Writers and directors Joel and Ethan Coen have teamed up with Steven Spielberg for a Cold War drama, a big departure from their usual R-rated dark comedies. Reuters

Perhaps in an effort to attract edgier audiences, Steven Spielberg is teaming up with the Coen Brothers for an upcoming Cold War-era film starring Tom Hanks.

According to the Hollywood Reporter, “Fargo” and “Inside Llewyn Davis” screenwriters and directors Joel and Ethan Coen have signed on to write a new draft of a screenplay detailing the story of lawyer James Donovan, who successfully negotiated for the release of downed U-2 spy plane pilot Gary Powers from the Soviet Union in 1962.

The project, a draft of which was initially written by British playwright Matt Charman and put into pre-production last year, attracted attention when Tom Hanks signed on in April. Hanks is set to portray Donovan in the Cold War drama. The Coens’ involvement makes the production a collaboration a trifecta of Academy Award winners, with the director, leading man and screenwriters all having won Oscars in the past.

No date has been announced, but it’s possible the untitled project could be Spielberg’s next film. The veteran director is attached to a number of projects, including sci-fi blockbuster “Robopocalypse,” the colonial drama “Montezuma,” and an adaptation of Roald Dahl’s “The BFG.” Spielberg’s Dahl adaptation is set to begin filming in early 2015, but the Hollywood Reporter notes that Spielberg has nothing on his plate until then, leaving him time to direct the Coen-penned project.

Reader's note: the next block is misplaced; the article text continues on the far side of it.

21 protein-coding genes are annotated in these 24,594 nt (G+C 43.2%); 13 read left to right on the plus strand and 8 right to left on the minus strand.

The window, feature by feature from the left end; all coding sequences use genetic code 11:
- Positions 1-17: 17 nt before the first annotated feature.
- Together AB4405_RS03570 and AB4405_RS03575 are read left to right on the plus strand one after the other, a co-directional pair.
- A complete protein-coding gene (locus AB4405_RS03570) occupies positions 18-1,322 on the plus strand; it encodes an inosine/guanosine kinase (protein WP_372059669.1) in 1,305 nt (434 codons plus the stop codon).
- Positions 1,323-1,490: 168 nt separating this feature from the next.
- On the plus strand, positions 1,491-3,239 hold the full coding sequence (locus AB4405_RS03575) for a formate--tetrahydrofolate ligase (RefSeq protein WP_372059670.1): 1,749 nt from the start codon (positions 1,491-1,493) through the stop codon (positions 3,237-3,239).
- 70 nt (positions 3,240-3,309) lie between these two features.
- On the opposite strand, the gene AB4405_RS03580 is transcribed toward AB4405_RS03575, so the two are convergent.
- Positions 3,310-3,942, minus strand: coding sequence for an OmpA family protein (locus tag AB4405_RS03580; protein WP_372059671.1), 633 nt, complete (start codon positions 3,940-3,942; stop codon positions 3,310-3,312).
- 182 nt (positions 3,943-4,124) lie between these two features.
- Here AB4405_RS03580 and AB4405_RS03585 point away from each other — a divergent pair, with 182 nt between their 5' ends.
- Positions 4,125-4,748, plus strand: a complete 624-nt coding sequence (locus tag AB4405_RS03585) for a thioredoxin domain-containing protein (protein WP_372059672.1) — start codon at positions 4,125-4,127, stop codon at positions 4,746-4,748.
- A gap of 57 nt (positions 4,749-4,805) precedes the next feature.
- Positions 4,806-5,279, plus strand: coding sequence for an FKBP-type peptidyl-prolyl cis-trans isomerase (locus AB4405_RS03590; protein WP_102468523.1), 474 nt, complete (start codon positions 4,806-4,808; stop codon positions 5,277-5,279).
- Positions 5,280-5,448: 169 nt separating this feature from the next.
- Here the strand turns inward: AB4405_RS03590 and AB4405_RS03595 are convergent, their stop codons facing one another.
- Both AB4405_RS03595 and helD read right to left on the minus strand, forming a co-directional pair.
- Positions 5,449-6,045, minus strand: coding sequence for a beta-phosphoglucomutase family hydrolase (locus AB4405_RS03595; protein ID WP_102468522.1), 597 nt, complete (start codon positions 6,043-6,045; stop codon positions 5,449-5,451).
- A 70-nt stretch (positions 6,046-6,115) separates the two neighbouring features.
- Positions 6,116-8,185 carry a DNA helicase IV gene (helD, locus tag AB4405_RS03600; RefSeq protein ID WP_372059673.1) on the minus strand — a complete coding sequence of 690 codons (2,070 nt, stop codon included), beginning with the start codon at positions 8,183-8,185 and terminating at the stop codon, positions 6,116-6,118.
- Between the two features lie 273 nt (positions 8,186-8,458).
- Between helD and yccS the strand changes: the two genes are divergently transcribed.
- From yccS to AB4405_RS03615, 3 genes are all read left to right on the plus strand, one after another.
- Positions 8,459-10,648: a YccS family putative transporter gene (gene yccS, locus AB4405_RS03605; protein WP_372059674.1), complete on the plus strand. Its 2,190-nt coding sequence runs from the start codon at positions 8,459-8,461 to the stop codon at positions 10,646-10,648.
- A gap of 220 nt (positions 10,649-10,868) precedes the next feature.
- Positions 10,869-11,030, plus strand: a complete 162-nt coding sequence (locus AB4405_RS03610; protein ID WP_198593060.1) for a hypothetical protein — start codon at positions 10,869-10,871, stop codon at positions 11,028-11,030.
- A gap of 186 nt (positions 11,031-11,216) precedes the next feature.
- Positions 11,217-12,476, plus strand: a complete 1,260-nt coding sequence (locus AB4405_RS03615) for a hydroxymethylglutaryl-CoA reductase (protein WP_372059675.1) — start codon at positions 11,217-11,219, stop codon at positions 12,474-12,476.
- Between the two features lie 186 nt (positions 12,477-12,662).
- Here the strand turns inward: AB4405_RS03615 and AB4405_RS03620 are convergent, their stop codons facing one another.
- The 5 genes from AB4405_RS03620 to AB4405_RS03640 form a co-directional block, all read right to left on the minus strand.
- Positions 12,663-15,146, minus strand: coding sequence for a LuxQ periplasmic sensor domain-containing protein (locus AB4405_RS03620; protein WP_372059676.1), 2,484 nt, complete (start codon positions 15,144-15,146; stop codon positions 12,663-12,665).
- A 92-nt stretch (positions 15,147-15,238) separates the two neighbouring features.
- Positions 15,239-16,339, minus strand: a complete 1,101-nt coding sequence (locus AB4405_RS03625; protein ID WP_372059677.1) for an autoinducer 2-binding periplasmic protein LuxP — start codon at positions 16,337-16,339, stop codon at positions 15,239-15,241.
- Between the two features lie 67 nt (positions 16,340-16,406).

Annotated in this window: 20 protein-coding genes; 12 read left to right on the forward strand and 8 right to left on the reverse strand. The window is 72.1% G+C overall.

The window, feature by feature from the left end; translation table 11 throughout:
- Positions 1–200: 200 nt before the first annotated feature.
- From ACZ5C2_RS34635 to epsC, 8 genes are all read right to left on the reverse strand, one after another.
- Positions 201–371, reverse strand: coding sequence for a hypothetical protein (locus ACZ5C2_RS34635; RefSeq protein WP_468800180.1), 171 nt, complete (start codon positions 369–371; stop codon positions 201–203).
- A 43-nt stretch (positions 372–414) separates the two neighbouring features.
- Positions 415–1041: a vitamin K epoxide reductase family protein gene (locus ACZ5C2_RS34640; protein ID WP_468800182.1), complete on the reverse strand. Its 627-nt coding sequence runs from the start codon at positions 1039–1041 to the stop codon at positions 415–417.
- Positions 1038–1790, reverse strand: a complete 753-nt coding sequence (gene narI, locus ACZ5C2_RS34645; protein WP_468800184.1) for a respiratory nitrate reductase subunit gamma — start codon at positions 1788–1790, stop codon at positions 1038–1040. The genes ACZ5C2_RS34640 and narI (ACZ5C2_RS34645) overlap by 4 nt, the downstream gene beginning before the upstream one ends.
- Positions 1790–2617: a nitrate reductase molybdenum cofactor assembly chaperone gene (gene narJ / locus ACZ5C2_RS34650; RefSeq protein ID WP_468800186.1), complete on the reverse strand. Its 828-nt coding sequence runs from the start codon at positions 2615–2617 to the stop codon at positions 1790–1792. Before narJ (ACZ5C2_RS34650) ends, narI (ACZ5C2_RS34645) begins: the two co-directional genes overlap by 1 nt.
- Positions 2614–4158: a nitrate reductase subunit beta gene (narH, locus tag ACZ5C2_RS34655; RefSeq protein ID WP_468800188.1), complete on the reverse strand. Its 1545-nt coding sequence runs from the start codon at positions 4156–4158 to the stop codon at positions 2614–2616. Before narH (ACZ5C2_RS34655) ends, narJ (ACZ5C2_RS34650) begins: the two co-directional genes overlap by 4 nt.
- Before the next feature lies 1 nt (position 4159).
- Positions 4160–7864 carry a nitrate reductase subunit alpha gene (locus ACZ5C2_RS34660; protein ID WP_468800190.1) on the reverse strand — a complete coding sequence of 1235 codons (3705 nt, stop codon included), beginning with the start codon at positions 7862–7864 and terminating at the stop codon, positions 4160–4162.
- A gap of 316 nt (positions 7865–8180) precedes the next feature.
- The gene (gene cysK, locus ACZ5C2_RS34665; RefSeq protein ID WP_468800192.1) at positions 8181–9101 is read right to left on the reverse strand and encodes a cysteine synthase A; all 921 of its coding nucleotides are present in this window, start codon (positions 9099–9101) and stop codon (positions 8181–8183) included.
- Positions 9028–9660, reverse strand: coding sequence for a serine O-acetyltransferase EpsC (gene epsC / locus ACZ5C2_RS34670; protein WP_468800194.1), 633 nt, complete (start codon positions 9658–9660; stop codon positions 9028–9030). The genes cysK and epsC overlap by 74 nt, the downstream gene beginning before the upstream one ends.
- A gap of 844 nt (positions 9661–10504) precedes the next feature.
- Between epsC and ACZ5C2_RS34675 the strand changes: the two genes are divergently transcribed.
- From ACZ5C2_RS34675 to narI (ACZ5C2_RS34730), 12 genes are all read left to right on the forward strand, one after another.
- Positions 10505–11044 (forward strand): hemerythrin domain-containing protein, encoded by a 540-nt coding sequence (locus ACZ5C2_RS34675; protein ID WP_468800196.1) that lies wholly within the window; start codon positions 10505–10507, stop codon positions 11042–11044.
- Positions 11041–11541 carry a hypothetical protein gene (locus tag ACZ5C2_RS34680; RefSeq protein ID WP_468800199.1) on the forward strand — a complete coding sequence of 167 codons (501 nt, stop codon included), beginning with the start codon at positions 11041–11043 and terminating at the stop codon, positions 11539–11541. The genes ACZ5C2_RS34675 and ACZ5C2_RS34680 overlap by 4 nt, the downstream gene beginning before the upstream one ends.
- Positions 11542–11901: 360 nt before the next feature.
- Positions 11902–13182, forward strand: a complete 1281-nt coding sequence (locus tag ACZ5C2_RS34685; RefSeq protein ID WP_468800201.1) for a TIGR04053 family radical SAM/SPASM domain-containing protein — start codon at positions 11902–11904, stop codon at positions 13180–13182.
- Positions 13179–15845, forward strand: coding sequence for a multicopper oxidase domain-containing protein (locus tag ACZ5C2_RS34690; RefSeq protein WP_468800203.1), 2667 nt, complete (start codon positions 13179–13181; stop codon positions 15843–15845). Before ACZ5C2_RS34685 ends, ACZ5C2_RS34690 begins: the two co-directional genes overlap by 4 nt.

There’s no word yet on where this announcement leaves the Coens’ upcoming directorial outing “Hail Caesar.” The Coens first announced the film to the Associated Press in December, referring to the project as a “sandal drama” possibly set in Rome. But earlier this month, Deadline reported that the film would actually center around 1950s Hollywood studio fixer Eddie Mannix. The Coen brothers have not said any more about the project since then.

Though the duo is mostly known for writing and directing their own scripts, the Coens have occasionally collaborated with other directors. This winter, the Angelina Jolie-directed “Unbroken” will bear their screenwriting credits, for example. Still, given the Coens’ tendencies towards R-rated dark comedies, it will be curious to see whether this new project bears their stamp or Spielberg’s.